Hundreds of people have joined an online campaign to protest against the lengthy sentences meted out to two graffiti artists.
Thomas "TJ" Dolan, 20, and Thomas Whittaker, 18, were sentenced for 15 months and 12 months respectively at Manchester Crown Court last month for vandalising railway property. Since then, more than 1,600 people have signed an online petition calling for the sentences to be reduced. An appeal has been lodged and the men are waiting to find out if it will be granted.
The pair spray painted murals on trains, stations and other railway property across Greater Manchester. Dolan used the tag, or name, Krek, illustrated by a cartoon cat called Kreky, while Whittaker used the tag Mers. Between them, the men, from Macclesfield in Cheshire, caused £13,000 worth of damage. They were caught when British Transport Police found images of their work on websites which they used to trace their email addresses.
Friends and supporters have rallied to condemn the length of the sentences, which they insist are unfair compared to lesser punishments handed out to sex offenders and dangerous drivers. More than 1,600 people have joined the Facebook group Free Krek and Mers, while many more have posted messages of support on MySpace.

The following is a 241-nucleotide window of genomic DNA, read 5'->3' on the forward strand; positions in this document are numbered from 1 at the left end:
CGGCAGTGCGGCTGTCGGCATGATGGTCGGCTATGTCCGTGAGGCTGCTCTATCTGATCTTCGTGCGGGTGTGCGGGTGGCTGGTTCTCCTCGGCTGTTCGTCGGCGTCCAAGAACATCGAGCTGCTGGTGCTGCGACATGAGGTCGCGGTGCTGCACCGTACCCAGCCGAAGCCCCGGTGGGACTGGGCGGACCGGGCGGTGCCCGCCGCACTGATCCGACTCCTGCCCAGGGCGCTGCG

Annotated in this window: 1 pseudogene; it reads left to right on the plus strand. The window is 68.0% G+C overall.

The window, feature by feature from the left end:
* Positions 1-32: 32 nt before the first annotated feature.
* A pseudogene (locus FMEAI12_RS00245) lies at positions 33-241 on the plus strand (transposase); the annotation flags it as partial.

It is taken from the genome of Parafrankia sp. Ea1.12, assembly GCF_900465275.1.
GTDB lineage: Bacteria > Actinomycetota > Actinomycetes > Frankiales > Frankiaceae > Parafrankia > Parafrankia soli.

On Saturday, about 200 people gathered in central Manchester for a skate and graffiti jam to raise awareness of the case. A music gig, at which Dolan's brother Danny and his band, The Virgin Marys, will play, is planned at some point over the next couple of weeks and T-shirts bearing the legend Free Krek and Mers have been selling quickly.
Danny Dolan said: "Every time we see him in prison we're shocked. The campaign... keeps everybody going. Fifteen months is a complete joke." Earlier this month, the Manchester Evening News reprinted a letter which Dolan sent to his family from Deerbolt Prison in County Durham, where the pair is being held. In the letter, he said he was "very worried" about Whittaker, adding "I am really concerned about how he will be coping as he won't tell anyone how he feels."
Philip Heathcote, who is leading the campaign, said: "I don't see how you can jail a graffiti artist before a rapist. TJ has held his hands up – they both have – and said they've done wrong. They've tried to put it right."
The judge who sentenced the pair admitted they were "decent" but insisted their behaviour should be punished as a deterrent. Judge Anthony Ensor said: "You are decent people who have a talent, but those who scar railways and other people's property have to be deterred. This kind of behaviour is carried out for self-indulgent gratification."
Dolan and Whittaker have applied to prison bosses to help run art workshops at the jail and teach reading and writing to fellow prisoners.Reuse content